Not only did the Duggans move to a new house, but it’s a farmhouse. Already we’ve established a good setting with lots of creepy potential. By the way, I’ve always been a big fan of the font that this series used.
Back in the ’90s, many parents in middle grade fiction were written to be a bit dopey, especially for middle grade horror. And Mr. and Mrs. Duggan are the epitome of such. Not only do they want their kids to raise a turkey (fattening it up before killing and eating it for Thanksgiving dinner), but they want the turkey to be the star in their school play, which Mrs. Duggan directs. And they genuinely believe all this to be good ideas. Oh dear…
Annie was a cute little sister. Her line of “You mean he’s from Florida?” after Kyle says “Maybe he’s like us” gave me a good grin. Spoken just like a kid! I also like how Kyle made a connection with the turkey he wanted to purchase. It shows the reader that he’s compassionate and empathetic.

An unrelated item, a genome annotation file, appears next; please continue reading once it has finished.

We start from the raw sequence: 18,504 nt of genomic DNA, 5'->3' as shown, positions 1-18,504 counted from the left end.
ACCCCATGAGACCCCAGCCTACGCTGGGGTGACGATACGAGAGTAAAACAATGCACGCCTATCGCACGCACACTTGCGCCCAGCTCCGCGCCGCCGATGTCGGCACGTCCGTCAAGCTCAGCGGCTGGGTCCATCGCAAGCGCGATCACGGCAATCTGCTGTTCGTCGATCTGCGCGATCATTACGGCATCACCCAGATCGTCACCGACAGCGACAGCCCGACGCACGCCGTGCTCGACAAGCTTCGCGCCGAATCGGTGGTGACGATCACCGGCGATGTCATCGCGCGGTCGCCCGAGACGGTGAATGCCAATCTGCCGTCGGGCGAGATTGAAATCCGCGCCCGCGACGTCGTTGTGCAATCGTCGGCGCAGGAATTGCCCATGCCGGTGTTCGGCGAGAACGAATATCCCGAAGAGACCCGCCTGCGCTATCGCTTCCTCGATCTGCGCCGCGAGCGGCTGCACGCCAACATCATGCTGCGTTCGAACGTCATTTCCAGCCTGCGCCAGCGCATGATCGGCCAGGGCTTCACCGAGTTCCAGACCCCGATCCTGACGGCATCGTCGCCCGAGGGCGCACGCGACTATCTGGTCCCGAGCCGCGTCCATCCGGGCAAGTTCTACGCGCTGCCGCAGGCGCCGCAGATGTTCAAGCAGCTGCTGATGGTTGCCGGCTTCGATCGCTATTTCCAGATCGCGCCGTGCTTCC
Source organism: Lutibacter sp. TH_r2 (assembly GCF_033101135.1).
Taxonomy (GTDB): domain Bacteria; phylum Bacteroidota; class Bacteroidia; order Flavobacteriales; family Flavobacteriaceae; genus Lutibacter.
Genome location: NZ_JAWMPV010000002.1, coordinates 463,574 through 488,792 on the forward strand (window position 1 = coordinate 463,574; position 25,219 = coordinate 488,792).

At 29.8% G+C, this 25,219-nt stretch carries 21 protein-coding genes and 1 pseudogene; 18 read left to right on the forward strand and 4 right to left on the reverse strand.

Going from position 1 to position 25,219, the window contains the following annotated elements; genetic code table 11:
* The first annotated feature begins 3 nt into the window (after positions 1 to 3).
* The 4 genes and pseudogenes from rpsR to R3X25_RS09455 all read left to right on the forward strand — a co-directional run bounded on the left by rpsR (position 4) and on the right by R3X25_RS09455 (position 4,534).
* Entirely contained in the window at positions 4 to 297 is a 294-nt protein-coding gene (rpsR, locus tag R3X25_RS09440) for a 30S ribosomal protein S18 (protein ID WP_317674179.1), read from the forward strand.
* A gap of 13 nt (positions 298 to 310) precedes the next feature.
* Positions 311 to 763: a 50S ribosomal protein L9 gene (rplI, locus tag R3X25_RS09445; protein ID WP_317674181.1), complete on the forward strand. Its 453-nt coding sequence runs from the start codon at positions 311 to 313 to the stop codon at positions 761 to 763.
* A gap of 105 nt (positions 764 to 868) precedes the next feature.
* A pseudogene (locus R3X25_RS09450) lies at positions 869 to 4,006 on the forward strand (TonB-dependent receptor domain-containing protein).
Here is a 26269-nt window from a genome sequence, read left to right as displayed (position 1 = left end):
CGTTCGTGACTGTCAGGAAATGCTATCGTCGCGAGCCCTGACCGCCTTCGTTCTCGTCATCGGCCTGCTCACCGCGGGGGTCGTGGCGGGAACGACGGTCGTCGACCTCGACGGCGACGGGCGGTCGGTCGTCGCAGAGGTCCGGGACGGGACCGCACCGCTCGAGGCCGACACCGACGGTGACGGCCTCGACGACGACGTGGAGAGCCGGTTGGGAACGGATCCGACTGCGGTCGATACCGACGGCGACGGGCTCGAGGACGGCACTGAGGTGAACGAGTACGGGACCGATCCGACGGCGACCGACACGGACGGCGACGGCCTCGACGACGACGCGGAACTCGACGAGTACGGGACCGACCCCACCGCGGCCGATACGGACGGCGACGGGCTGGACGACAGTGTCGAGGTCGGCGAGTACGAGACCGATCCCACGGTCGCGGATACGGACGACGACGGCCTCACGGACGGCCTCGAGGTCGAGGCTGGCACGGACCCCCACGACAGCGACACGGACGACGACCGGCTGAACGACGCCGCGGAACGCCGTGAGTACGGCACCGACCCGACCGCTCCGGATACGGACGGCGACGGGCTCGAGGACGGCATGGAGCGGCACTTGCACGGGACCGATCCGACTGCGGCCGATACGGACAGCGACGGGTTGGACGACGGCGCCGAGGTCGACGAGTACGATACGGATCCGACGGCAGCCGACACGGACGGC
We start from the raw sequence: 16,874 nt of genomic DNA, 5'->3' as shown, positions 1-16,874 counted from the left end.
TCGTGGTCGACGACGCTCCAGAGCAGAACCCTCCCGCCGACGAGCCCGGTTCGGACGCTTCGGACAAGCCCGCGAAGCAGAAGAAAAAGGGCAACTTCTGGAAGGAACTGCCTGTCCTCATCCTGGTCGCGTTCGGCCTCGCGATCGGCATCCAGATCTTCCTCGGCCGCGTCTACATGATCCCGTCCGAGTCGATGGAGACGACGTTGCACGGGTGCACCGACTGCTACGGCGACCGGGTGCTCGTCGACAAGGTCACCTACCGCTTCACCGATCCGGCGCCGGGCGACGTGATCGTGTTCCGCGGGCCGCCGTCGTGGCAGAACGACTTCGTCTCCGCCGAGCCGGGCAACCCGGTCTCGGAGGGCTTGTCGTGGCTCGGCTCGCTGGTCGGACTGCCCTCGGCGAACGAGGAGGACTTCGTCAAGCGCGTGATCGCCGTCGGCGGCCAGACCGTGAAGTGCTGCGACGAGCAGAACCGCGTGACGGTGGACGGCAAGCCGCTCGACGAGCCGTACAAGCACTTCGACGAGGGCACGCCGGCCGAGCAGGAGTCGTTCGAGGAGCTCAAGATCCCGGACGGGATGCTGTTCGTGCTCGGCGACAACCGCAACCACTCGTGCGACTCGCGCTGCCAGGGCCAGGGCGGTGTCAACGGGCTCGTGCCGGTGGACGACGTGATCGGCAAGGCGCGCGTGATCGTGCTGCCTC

The line to end this particular chapter actually gave me a bit of the willies. “The little turkey was pressed against the chicken wire, and he was staring longingly back at Kyle.” Not bad, Ms. Betsy Haynes. Not bad at all. You know at some point the turkey is going to go bonkers. It’s just a matter of when and how…
Jeez, Mr. Duggan. Lay off the theatrics a bit, will ya? But it does make for some good visual scenes!
We didn’t read middle grade horror back in the mid ’90s for their expertly crafted prose, but DAMN if every once in a while there wasn’t a solid gem produced here and there. The above paragraph is one example of such. I can picture it super vividly and there’s something satisfying about the way it was worded.